Both Rollie and Kim Imdieke grew up in the area around their farm south of Elrosa. They have never lived more than a mile or two from the farm. In building a new home, they chose to stay right where they have been most contented — the family farm.
“The dairy barn was right off the garage and a pole barn was off the master bedroom, so we’re living in the cow yard,” Rollie said with a laugh.
The farm was purchased by Rollie’s grandpa Herman Imdieke in 1933. Then Herman’s son Robert (Rollie’s dad) farmed it. Rollie and Kim had been living in the circa 1880 farmhouse that was original to the farm. The west end of the house was lifted a bit by a July 4 tornado in 2003, and has raised and lowered every spring and fall, ever since. That got them thinking about a new house and where to possibly build one.
“We looked pretty seriously over the last five years for a good spot, but we couldn’t find anything we liked more than here,” Rollie said.
They spend time with a group of eight couples in the area, who all have 35-plus year marriages. Then, there are the extended Imdieke family gatherings every year. In addition, the couple’s four sons all live fairly close by and their fourth grandchild will arrive soon. It seemed to be the best place for them to be.
When choosing a site for the house, they wanted to take advantage of the panoramic views to the west.
“I always knew this was a very nice valley. It has beautiful sunsets,” Rollie said.
The Imdiekes did not hire a general contractor, which saved them 15% of the cost of building.
“It was very handy to live on the place during the building process,” said Kim.
If they’d torn down the old house and built on the site, that wouldn’t have been possible.
The Imdiekes’ son, who has begun wintering in Florida and does lawn care in Minnesota during the rest of the year, will be living in the old farmhouse.
“It was a year of lots of questions, a lot of research,” Kim said of the building process. “We used local builders and contractors.”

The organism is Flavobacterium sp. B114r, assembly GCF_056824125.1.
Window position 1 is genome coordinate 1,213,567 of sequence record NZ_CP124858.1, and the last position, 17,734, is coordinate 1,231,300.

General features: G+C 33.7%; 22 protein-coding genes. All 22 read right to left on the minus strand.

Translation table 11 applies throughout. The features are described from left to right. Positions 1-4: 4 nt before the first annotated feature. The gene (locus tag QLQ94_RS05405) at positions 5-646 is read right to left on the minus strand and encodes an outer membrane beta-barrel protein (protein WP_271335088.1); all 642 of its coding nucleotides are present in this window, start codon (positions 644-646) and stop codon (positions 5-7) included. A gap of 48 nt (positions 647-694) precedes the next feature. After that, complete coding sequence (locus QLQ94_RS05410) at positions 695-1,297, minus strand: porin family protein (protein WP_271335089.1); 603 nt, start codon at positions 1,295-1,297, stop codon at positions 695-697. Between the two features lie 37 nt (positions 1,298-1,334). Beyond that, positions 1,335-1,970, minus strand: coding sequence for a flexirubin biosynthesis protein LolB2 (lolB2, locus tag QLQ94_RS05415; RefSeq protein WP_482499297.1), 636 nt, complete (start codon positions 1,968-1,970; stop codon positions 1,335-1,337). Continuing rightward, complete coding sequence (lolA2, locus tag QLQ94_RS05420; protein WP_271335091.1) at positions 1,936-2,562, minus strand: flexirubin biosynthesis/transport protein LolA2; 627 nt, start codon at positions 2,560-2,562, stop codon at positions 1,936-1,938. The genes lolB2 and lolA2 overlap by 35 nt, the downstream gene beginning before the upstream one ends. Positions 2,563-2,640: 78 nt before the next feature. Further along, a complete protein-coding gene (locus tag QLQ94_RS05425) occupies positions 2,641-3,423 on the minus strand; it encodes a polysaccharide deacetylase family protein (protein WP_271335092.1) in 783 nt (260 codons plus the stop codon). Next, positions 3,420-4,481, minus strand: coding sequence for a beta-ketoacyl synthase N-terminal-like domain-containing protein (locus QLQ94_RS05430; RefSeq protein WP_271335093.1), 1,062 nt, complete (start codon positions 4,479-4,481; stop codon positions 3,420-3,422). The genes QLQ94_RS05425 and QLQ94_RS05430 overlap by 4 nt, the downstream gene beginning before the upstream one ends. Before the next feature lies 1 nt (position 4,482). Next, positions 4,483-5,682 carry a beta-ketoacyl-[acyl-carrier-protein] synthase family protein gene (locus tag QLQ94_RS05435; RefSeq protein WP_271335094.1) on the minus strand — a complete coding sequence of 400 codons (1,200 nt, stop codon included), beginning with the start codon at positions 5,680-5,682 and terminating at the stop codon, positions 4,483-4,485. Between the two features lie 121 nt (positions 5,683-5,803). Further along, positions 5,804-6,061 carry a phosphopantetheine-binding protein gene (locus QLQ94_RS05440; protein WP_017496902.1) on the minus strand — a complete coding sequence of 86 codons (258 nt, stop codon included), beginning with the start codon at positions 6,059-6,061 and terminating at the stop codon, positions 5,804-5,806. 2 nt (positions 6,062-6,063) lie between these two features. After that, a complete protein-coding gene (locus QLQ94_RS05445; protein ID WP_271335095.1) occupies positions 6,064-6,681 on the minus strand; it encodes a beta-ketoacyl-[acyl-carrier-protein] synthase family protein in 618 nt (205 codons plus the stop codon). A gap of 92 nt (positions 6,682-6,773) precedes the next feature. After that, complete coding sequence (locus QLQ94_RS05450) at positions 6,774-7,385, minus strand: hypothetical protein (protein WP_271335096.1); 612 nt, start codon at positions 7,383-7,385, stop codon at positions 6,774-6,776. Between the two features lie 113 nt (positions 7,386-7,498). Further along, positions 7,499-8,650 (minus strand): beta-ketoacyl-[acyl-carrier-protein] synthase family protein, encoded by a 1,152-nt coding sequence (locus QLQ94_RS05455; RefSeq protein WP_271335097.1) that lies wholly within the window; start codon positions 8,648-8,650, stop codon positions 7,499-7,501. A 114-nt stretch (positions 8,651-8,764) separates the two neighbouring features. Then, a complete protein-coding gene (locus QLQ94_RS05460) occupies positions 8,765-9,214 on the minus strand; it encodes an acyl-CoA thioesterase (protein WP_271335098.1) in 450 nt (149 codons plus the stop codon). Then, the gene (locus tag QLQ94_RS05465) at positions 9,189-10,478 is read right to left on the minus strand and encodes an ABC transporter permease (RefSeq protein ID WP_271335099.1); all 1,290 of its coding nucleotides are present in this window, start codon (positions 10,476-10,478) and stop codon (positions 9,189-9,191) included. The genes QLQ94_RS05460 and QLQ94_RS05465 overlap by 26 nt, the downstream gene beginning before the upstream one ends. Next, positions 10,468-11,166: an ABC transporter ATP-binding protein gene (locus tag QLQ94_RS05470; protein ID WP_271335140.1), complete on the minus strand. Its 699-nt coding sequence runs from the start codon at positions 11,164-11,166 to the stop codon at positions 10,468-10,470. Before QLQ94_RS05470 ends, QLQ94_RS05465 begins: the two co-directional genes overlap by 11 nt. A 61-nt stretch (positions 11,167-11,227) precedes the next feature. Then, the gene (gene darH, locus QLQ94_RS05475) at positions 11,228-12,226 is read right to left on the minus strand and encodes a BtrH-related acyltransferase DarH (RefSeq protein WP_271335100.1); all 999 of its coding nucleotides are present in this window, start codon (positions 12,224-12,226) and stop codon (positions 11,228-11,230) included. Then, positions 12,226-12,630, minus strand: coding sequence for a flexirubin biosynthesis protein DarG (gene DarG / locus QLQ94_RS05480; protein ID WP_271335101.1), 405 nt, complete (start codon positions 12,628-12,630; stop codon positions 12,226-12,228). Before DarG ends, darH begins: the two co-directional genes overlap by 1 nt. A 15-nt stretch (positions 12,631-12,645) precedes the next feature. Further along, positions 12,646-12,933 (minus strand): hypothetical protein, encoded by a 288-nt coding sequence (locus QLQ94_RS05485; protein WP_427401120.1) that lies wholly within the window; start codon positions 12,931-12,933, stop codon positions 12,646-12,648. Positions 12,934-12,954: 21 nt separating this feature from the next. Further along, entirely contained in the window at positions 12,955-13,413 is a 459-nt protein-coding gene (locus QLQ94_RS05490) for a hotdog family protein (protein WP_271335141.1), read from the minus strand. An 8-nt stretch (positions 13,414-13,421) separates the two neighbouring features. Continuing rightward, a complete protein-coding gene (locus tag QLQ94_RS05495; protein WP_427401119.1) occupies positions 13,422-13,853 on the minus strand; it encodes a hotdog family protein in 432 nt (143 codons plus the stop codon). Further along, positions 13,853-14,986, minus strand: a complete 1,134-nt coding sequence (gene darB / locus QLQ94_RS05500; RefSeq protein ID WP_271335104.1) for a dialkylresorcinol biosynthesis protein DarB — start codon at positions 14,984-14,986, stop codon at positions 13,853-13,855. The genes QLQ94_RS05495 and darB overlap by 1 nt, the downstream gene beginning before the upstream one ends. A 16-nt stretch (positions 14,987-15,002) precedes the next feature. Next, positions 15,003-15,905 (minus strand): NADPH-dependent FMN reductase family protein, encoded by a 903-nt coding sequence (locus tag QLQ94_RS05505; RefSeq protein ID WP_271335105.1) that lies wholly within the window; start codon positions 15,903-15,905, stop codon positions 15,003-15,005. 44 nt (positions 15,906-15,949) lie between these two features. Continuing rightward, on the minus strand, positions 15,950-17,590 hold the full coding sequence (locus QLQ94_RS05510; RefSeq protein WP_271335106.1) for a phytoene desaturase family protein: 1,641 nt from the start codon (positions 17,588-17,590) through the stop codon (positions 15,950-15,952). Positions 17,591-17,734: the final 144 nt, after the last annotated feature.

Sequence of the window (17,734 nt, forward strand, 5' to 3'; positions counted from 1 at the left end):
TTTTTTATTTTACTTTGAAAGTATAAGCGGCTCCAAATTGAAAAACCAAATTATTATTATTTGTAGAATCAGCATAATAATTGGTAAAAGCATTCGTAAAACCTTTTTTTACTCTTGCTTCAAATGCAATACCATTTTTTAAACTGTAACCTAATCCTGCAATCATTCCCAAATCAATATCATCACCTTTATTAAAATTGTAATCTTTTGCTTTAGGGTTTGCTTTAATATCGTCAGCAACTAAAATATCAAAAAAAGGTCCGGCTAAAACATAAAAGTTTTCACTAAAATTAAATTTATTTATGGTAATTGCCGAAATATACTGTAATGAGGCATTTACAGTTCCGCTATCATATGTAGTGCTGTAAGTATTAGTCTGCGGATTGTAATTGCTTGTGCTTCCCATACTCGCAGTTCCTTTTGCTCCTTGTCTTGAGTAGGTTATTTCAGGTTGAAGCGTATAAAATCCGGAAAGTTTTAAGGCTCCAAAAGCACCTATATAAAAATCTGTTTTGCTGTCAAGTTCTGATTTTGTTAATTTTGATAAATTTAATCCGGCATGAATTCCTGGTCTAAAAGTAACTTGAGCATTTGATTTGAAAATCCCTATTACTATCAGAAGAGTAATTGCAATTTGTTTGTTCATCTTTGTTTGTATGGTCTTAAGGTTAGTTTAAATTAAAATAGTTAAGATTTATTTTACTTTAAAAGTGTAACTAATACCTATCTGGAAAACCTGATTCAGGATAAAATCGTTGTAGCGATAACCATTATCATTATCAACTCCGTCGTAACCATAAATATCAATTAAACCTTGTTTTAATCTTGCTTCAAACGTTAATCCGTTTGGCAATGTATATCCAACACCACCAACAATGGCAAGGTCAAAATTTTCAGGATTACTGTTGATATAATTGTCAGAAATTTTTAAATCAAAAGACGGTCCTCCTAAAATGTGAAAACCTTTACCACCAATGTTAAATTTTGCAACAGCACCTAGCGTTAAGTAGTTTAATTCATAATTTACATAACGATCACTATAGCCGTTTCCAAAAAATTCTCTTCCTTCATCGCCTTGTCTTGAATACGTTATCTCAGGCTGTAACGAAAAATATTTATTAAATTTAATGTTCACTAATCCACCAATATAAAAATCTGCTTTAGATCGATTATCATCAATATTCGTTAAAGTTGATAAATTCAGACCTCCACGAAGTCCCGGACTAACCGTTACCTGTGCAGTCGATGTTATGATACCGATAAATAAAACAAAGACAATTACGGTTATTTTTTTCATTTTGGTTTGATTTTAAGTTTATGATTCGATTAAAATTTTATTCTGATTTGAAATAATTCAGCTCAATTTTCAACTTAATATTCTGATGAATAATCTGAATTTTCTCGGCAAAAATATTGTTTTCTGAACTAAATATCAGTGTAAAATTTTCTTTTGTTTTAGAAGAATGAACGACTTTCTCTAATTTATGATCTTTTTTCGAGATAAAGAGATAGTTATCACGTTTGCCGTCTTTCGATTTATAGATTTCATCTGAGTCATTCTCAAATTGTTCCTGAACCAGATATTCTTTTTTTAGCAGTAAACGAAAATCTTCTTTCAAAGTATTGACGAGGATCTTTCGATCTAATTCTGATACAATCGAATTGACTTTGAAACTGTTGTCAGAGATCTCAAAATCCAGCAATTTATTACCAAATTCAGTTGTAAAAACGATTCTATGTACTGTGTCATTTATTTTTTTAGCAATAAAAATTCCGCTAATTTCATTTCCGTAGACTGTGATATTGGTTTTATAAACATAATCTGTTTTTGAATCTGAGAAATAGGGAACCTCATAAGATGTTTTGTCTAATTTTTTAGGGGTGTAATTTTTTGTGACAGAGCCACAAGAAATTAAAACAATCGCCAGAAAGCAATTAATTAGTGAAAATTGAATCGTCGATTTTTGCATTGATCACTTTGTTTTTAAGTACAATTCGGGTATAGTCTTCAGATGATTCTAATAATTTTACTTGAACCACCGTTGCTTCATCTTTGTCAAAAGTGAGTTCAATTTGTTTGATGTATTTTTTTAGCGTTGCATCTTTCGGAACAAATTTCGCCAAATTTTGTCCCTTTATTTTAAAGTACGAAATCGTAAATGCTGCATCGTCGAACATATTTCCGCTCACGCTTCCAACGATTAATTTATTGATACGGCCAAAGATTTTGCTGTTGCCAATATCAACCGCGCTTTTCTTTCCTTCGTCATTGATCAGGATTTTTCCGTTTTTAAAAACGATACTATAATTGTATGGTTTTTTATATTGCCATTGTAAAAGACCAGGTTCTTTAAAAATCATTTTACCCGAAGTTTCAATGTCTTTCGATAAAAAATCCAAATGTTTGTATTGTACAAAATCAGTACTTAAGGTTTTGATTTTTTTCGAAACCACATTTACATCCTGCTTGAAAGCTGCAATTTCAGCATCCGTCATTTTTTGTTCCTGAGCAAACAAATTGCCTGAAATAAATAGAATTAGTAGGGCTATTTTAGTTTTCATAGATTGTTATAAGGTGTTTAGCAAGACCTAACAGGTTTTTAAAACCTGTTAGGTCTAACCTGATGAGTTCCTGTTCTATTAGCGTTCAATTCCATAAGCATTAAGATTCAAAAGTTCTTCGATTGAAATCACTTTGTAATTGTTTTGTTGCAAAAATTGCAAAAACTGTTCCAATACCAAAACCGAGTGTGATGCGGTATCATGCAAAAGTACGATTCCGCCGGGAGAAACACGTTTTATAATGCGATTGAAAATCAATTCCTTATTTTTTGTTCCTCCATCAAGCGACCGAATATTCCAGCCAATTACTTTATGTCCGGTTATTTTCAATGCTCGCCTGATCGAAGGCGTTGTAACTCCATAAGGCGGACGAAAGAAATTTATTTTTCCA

Because the Imdiekes were not in a dreadful hurry to move in, that made the process less stressful.
“We had two good builders who did not assume anything. They asked a lot of questions as we went along,” Kim said.
Although early cement work was held back by very wet weather last year, it didn’t cause undue pressure for anyone.
The pandemic and resulting shutdown of the economy didn’t hold up the general construction work much, as the build was nearing the end, but it did cause delays with appliances, furniture and other finishing touches. The Imdiekes are now just waiting for things that are on order such as curtains, shelves and bedroom furniture.
“When we went to get a fridge for the garage in early July, we wouldn’t have been able to get one for months if we ordered it. We found one at the third place we went to,” Rollie said.
A number of things for the house were ordered in January, so they came in a reasonable amount of time. When it came to ordering curtains for the living room, several of Kim’s top choices were not available.
There are a number of unique features that the Imdiekes were able to incorporate in their house plans. They picked up several ideas at Tour of Homes events.
The back porch walls are made of a screen system by Phantom Screens. It allows the large screen panels to be remotely raised and lowered. There is also a clear vinyl panel behind each screen to further protect the space. The floor is colored stamped concrete. With in-floor heat and the vinyl layer over the windows, the Imdiekes have what the company calls a “3 1/2-season” porch.
An eye-catching detail added to the master bathroom is a vertical tile accent in the shower, rather than the usual horizontal accents.
An open concept was very important to Kim, when planning the living area.
“It’s nice to be part of the conversation while we’re in the kitchen,” she said.
Their eldest son, an electrician, added a few details that brighten the kitchen. There is in-cabinet lighting, under-cabinet lighting and motion-activated lighting under the lower cabinets by the toe kick boards.
The house was planned for main-floor living. There are no steps to enter the house. Even though they designed it for their needs right now, the Imdiekes made provisions for future occupants of the house.
“The only stairs to the unfinished basement are in the garage, but the first floor is constructed to allow for future stairs to be dropped in, in the main foyer area,” said Kim.
There is a guest bedroom on the main floor and a bonus room over the garage that features a second guest room and an open area used by the Imdiekes’ granddaughters for play.
Old cement from the torn-up buildings is being used to do a half-circle driveway. The pieces are being laid like flagstone, over gravel.
“It was a way to repurpose the cement and a fun story to share,” Kim said.
Galvanized steel from the demolished pole shed will be installed as wainscoting in the garage.
Living in their first new home has been such a treat in many ways. They have their first dishwasher. Kim is “in heaven” with their first attached garage. The kitchen pantry provides small appliance storage just steps away.
“It’s the newest house we’ve ever lived in,” Rollie said. “We saved up for 27 years to build this!”
Although the house and garage are nearly complete, “We’ll have our work cut out for us with landscaping next year,” Rollie said.
The back patio has been poured, but no planting has been done.
“We’ll be able to enjoy the fire pit on the patio this fall,” said Kim.